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Friday, January 6, 2012

Painting...touch-up or 'Go Big'?

While most homeowners often hope they can put off repainting their homes just one more year, such procrastination can end up being a costly decision in the end. An excessively humid summer (in Florida?....really?) can increase paint failure. This can cause damage to siding and internal wall paint which would require far more expensive repairs in the long run. Moisture eventually brings mildew and mold...you just don't even want to go there! With that in mind, it's best to tackle this common home improvement job as soon as you sense the need.

So, your need to paint......should you just touch it up or 'Go Big' and make a statement? You only live once and paint is the most inexpensive way to make a design statement in your home or business...so "Go Big". There is a science to colors and how they affect us in a space. I would recommend that if you don't have that specific talent, you get a professional designer to give you color palette ideas for your home or business. The color palette should work together in common from the exterior to the interior....or should it? I have a lot of clients who are afraid of color, but there is no reason why a closet can't be orange, a kitchen pantry purple or a laundry room magenta as long as it works within an overall concept, or it can come off as tacky. Every room can be fun, and if you don't like it, you can change it. What's the worst thing that can happen? It's only paint. Here is a decent website for some good color combinations and palettes: Click Here!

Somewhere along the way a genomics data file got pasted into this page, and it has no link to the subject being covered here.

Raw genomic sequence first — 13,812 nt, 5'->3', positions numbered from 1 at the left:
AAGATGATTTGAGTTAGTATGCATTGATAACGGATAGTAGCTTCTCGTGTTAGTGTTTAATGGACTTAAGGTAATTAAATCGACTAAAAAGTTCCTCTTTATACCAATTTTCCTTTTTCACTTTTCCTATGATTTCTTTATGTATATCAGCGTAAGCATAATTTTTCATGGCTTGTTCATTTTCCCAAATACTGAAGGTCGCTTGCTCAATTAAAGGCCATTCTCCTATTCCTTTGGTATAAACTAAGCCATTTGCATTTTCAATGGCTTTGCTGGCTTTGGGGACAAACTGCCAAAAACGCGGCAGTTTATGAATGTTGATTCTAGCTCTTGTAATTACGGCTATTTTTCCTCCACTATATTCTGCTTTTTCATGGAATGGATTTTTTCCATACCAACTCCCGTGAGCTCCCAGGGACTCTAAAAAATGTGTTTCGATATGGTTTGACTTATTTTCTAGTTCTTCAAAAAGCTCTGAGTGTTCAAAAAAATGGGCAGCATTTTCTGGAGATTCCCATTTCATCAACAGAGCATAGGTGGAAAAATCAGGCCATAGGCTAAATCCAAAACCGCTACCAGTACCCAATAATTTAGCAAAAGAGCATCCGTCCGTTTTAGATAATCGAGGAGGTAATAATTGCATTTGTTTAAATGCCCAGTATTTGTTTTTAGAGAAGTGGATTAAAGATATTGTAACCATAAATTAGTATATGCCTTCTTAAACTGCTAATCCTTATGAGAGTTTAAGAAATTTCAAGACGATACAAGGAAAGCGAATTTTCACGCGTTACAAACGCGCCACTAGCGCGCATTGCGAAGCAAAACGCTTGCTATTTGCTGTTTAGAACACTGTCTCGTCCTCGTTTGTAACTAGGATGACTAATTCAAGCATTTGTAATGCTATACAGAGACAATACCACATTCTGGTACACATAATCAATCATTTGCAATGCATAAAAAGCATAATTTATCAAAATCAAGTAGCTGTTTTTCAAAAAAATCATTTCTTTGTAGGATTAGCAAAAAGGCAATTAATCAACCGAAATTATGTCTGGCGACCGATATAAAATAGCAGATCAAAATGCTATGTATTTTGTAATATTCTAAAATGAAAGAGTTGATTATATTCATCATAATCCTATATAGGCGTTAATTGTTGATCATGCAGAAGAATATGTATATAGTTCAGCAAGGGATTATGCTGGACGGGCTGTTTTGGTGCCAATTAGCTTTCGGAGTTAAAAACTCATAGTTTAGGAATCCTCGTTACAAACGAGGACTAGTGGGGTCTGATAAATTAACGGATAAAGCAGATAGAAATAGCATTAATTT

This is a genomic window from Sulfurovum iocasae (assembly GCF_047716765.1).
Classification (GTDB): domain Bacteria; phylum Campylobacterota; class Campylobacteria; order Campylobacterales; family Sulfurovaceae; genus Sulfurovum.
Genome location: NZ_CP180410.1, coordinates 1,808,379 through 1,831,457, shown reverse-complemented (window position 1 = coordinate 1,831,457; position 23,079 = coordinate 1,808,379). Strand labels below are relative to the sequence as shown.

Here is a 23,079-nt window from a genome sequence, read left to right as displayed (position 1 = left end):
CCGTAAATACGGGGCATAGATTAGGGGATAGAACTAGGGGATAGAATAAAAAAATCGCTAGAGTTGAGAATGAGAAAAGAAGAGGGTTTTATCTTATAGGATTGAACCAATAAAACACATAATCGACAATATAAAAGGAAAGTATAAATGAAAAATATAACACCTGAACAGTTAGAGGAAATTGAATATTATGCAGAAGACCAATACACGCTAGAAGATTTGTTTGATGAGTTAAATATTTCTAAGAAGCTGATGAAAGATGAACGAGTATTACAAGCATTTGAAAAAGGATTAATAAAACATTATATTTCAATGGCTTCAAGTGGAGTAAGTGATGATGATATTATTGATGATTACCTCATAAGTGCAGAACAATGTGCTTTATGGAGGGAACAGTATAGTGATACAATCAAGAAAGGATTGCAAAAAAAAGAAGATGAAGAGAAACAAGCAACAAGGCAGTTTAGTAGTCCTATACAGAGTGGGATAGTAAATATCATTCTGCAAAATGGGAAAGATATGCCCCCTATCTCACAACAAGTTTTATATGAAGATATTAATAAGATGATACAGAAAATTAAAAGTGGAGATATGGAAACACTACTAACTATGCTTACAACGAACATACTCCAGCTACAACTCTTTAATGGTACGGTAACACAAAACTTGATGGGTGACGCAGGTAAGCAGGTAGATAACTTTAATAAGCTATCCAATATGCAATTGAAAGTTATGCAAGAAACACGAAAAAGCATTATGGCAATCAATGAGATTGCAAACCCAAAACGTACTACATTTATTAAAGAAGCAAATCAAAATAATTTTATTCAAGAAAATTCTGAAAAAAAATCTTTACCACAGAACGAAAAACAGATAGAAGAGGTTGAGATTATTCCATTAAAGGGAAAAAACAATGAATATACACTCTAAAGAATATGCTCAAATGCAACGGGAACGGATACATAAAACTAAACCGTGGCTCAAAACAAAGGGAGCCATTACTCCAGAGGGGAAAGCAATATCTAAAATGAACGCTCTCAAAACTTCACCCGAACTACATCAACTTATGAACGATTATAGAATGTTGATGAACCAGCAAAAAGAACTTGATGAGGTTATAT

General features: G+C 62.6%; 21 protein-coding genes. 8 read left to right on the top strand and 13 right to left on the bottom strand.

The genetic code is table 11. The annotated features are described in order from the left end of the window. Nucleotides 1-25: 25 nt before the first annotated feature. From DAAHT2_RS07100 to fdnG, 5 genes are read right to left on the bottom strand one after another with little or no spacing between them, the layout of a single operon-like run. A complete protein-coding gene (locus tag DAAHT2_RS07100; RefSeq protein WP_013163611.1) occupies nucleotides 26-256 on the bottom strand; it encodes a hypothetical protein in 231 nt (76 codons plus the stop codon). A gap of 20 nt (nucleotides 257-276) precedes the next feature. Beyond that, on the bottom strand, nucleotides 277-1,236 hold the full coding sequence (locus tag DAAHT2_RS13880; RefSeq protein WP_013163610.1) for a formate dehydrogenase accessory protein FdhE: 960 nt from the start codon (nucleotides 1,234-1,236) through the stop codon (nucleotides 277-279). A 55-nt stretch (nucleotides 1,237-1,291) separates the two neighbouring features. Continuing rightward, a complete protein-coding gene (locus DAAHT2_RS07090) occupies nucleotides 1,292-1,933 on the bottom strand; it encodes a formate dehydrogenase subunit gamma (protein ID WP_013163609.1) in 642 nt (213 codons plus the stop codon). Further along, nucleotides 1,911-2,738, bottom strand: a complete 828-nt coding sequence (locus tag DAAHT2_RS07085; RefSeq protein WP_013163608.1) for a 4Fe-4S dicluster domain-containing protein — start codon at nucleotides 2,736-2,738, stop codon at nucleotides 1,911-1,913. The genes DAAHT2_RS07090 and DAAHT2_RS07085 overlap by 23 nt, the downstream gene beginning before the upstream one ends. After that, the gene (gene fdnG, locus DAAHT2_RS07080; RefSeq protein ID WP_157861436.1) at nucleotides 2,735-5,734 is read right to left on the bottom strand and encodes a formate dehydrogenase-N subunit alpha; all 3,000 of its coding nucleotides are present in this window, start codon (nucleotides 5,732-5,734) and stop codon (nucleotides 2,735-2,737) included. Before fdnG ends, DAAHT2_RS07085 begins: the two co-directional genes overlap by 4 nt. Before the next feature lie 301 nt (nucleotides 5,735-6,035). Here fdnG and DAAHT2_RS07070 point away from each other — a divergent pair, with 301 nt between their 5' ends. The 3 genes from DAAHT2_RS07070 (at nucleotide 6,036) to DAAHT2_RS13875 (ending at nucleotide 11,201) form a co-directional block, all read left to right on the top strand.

There are also many color tricks that can be achieved. Here are a few tips with 'Big' results! 

1. How about painting the bottom of a table red. If you have lighter color floors, the light will reflect up and cast a reddish color under the table. Everyone will wonder where the color is coming from! Again, if it is in the overall color palette it will be a great design aesthetic.

2. Here is another suggestion from Sarah Cole director, Farrow & Ball "Paint the insides of shelving a dark color. That will set off dishes, glassware or books. Also, if you have a long, narrow hallway, paint the walls a dark color from ceiling to floor, making sure to include the baseboards and molding so the line is unbroken. Then paint the floor (or choose a light color floor) and the ceiling white. The effect will be that the floor and ceiling will reflect light, so it's not a dark, gloomy space, and the walls will look graphic. It will also make the room that you're entering look especially bright and airy".

3. Here is a good one from Sarah Fishburne, manager of innovation and design, Home Depot "Use the Eight-Foot Rule, which says that contrary to what people think, white ceilings can seem lower. The rule is that if your room is less than eight feet high, paint the ceiling a shade or two lighter than your wall color. If your room is higher than eight feet, paint the ceiling two shades darker than your wall color".

4. Should you use flat, eggshell, semi-gloss or gloss? here are some tips from Vic Barnhill, Mythic Paint  Flat or matte paints don't reflect light, so they hide imperfect walls better than higher-sheen paints such as eggshell, semi-gloss or high-gloss. However, the smoother the finish, the easier it is to wipe dirt and grit out of cracks and crevices. Flat paints allow moisture to penetrate the walls, and that can result in a mold or mildew problem, so it's best to use them in low-humidity areas such as bedrooms, living rooms and hallways. Keeping that in mind, use semi-gloss paints in bathrooms and kitchens or any other high-humidity area. They have tighter films and are able to repel water. High-gloss finishes are good for cabinetry and trim. Remember, if you're using high-gloss paint on walls or ceilings, make sure the surfaces are perfectly smooth, because it will show every imperfection".

If you are doing it for yourself or selling a home, the bottom line is that when you have to re-paint, why not make your space look like a designer space? Why not go for a home run? It just takes a good concept and color palette to make the space work and separate it from the everyday same old, same old. It's just paint!